Let us all pray that the next four years will be a blessing on this country.  Let us pray for our new President and the many difficult decisions and burdens that come with this office.  Let us pray for peace and security and the safe return home of our troops.  And let us pray that our new President’s heart and mind will be enlightened towards the unborn and the evilness of abortion.   Lord have mercy.

The Peak Oil Church

October 1, 2008

I had never heard of Peak Oil Theory until I started reading Rod Dreher’s blog at Crunchy Con .   He’s a tree-hugging, granola conservative that has started to make this pro-life, green Democrat think I might be more Crunchy than I want to admit.   Mr. Dreher has a few pet interests that he very persuasively puts forward, peak oil among them.  Peak oil theory has been around since the 50’s and envisions a scenario where the production of oil has maxed out the bell curve of consumption – and we’re now on the slip-n-slide ride to hell.   Falling oil production + economic instability + rising consumption = world economic collapse.  Cheerful.

I was 11 at the start of  the Arab Oil Embargo in ’73 and clearly remember the national hysteria, long gas lines and solemn vows to end our dependence on foreign oil and switch to alternative energy sources.  Well, that lasted, oh, about as long the popularity of crocheted maxi-skirts and mood rings.  

This time seems different though.  Maybe it’s because I’m older, have children of my own, and think their future seems, at best, incredibly complex; at worst, hopelessly screwed.  And, I cannot get over the feeling that I’m living through a time that is a turning point in history.    The words “meltdown”, “total economic collapse”, “depression” sound apocalyptic to my ears.  It could easily become overwhelming to live day-to-day with the knowledge that our lives are on the brink – the brink of what?  These unknown changes will effect every corner of our lives, even the practice of our religion.  Add the current bailout crisis to this mix and you’d either have to be an incredibly perky optimist or a heavy drinker.

Picture the scenario of $300 or even $500/barrel oil.   (Impossible you say?  Read what Matt Simmons has to say about this at Fortune Magazine).   I’m still naive enough to think that Americans are so addicted to their cars they’ll find some cheap, clean energy substitute.  That isn’t going to happen overnight though.  Those of us living today are going to be the generation that played cards and sipped champagne while the Titanic sank.  We’re still trying to live our normal suburban lives, but I think we’ll be feeling the icey water of reality soon enough. 

What will be the picture of the Peak Oil church, specifically, smaller, more spread out churches that  draw their congregants from a geographic area requiring commutes of 10, 15 or even 20 miles?  In our parish, I would estimate the average commute is more than 8 miles, with many folks coming from distances close to 20 miles.  We even have one parishioner that drives from near Houston, Texas. That’s 175 miles each week! You don’t think $8 per gallon gas is going to change her church-going habits?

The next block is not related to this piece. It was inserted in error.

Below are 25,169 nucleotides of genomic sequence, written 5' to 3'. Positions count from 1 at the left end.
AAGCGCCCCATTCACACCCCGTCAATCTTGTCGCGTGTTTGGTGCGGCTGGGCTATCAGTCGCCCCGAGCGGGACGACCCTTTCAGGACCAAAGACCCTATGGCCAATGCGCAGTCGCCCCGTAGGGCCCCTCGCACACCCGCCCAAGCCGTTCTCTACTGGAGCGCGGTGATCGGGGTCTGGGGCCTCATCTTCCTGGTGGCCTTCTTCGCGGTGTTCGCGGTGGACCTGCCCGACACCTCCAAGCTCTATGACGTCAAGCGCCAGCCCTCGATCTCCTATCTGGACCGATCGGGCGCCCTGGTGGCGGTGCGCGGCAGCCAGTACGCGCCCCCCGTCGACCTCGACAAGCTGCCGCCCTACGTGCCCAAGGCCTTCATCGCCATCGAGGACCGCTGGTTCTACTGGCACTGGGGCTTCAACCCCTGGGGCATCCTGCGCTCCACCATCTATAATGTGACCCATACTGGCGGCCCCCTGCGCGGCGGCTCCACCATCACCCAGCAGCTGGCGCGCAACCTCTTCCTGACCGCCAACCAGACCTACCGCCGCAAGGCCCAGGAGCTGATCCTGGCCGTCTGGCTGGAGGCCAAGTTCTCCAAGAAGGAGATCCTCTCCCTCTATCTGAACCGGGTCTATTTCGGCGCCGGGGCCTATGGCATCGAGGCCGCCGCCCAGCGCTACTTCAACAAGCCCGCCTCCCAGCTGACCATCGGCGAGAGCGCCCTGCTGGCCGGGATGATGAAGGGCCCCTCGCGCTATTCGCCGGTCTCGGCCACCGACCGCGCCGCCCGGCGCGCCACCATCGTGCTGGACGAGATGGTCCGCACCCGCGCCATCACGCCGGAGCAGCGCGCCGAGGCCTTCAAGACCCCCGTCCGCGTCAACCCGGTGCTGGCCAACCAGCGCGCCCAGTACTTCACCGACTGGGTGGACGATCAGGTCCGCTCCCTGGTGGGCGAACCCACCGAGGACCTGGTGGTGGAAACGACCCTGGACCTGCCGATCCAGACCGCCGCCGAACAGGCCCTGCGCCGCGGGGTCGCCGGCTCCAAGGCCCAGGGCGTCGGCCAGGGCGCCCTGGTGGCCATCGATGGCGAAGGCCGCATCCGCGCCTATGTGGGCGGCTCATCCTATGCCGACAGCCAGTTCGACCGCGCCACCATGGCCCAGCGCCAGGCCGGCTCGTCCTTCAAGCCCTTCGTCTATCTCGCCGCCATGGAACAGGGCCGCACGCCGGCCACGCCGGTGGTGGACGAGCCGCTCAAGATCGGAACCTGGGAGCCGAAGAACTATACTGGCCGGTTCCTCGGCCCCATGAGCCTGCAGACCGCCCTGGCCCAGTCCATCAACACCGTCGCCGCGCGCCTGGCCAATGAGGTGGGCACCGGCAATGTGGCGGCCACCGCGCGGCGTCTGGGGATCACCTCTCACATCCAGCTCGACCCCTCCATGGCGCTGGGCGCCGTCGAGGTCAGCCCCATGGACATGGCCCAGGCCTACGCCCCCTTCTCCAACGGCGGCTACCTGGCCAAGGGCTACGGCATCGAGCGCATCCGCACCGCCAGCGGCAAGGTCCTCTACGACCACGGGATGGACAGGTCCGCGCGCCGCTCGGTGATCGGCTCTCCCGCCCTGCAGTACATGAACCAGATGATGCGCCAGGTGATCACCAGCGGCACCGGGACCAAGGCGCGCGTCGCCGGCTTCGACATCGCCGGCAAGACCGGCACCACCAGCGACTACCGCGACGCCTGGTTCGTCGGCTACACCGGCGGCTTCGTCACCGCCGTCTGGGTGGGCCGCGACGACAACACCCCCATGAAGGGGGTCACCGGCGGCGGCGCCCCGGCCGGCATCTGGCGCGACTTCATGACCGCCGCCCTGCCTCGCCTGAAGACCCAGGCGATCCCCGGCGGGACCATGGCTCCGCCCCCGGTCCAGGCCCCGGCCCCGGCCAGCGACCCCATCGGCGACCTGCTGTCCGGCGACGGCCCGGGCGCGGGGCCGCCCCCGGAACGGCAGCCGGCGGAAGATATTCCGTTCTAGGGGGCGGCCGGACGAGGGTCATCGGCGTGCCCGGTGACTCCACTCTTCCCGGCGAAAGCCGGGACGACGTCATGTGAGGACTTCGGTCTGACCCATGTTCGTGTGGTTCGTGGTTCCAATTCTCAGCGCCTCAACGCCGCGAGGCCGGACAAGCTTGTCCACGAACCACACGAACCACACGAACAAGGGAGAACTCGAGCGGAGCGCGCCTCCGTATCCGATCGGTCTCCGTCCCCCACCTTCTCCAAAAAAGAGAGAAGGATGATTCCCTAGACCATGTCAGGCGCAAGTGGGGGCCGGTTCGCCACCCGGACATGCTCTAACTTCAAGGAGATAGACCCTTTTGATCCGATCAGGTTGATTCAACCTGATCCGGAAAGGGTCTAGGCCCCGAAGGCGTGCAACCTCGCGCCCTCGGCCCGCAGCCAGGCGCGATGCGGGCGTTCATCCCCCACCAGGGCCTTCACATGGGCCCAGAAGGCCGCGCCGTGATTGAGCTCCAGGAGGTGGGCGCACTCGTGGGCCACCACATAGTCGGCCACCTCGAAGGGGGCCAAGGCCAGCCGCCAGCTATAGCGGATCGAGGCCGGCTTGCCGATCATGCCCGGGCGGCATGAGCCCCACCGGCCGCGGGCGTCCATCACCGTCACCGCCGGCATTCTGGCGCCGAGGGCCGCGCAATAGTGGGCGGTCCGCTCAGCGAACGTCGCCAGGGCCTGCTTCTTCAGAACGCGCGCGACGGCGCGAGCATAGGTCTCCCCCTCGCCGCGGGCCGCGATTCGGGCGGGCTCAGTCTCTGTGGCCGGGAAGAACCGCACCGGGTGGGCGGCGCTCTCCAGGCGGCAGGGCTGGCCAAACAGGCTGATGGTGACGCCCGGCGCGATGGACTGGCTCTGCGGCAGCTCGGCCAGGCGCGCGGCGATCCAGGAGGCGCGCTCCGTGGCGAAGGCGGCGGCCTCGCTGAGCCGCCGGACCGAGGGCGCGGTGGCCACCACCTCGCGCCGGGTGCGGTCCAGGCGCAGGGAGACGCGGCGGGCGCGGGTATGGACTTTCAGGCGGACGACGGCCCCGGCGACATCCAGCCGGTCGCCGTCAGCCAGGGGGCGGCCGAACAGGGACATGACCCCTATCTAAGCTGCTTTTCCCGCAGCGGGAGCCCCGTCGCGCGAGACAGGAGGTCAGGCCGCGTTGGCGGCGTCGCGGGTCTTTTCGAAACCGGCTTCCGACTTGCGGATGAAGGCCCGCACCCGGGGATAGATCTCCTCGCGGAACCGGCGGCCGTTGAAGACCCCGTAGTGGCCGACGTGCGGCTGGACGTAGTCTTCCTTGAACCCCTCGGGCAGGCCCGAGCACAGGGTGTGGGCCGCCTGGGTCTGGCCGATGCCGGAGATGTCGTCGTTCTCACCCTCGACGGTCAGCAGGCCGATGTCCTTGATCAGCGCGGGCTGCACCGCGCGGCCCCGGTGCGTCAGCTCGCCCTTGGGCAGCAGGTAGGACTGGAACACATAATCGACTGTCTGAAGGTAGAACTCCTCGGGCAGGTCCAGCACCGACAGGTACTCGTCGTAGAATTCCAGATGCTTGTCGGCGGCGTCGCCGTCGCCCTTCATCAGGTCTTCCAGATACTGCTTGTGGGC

This is the reality that clergy, parish councils and national church organizations must reckon with even now.  I am a member of a parish  council and we’ve already heard the quandary of our parishioners who want to be in church for mid-week feast day services or special events, but just can’t afford the gas.   We’re located in an area of town that is not accesible by reasonable bus routes or anything requiring less than two transfers.   This is a commuter church, and I suspect many churches are in the same boat.  The days of the local, neighborhood church serving the needs of residents within walking distance disappeared years ago.  The suburbanization that killed the local church is now going to affect the commuter church in the same way.

Will this change the attendance and tithing levels at our churches?  Absolutely.  Will our children attend youth events regularly?  Not likely.   Will there be weekday bible study classes for stay-at-home moms and seniors?  Fat chance.  What about Sunday?   Sunday may become the only viable service and folks will make the sacrifice to attend that one weekly service.  But for Orthodox Christians and other faiths oriented around a sacred, year round cycle of services, one Sunday, however important, isn’t enough.   Orthodox Christian worship doesn’t even begin on Sunday.  It begins the night before with Vespers and confession.  What does it mean to our faith when economics dictate our participation in the life of the Church?  God help us if we ever get to the point of “attending” online worship services.  There goes the entire meaning of what it means to worship as a sacramental community.  Christ did not say “where two or three are virtually gathered in my name”.  

So what is the solution to the Peak Oil Church?  I’m sorry if read this far with the idea that I was smart enough to actually have an answer.  I think at this point we can speculate but the vision of the future cannot be completely understood while the pieces are still in play.   We know change is coming and it will probably be even worse than we can expect.   The only certainty I have is that the Church will survive.  The Gospel of Christ is unchanging, and that is a comfort when so little else seems to offer  hope.